'Preferences for long-term care among older adults in China' with Prof Merril Silverstein

Past Event

10 June 2021, 2:00pm - 3:00pm

Online - Zoom

Ageing Society Japan Foundation banner sm

In this presentation, Prof Silverstein will review long-term care challenges facing China in light of its aging population, increased longevity, growing disease burden, and low fertility.

This “perfect storm” of demographic factors have put into sharp relief the urgency to formulate policies that serve frail older adults in a nation where filial piety remains a robust if fraying cultural norm. The perspectives of older people are rarely considered in such discussions, despite that fact that they will be the consumers of the evolving long-term care system in China. To address this issue, Prof Silverstein uses national data from 10,000 individuals 60+ in urban and rural China to assess their preferred source of care and willingness to use long-term care facilities—focusing on differences by urban/rural location, family size, the presence of sons, and the economic success of children. He will conclude by discussing the importance of economic resources as a factor implicitly determining the availability and quality of formal care for older adults in China.

This session will be conducted via Zoom:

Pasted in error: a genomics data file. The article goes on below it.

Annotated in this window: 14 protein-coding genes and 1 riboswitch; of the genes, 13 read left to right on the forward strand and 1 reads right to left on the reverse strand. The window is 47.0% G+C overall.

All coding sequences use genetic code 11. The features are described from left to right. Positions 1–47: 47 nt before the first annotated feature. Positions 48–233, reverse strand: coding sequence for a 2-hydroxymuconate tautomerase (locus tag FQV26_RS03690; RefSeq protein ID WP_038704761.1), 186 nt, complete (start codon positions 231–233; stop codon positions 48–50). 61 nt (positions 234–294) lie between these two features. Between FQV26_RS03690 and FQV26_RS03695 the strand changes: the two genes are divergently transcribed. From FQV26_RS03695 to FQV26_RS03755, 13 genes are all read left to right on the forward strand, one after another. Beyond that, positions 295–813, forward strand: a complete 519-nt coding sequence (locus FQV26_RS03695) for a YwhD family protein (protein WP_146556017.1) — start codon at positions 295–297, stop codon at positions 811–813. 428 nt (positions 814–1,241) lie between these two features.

About the Speaker

Professor Merril Silverstein, Ph.D., Marjorie Cantor Endowed Chair in Aging Studies, Syracuse University

Department of Sociology, Department of Human Development and Family Science Aging Research Institute

Professor Merril Silverstein is inaugural holder of the Marjorie Cantor Chair in Aging Studies at Syracuse University in the Maxwell School Department of Sociology and in Human Development and Family Science. He received his doctorate in sociology from Columbia University. In over 150 research publications, he has focused on aging in the context of family life, with an emphasis on life course and international perspectives. He serves as principal investigator of the Longitudinal Study of Generations and has had projects in China, Sweden, the Netherlands, and Israel. He is a Brookdale Fellow and Fulbright Senior Scholar and between 2010-2014 served as editor-in-chief of Journal of Gerontology: Social Sciences.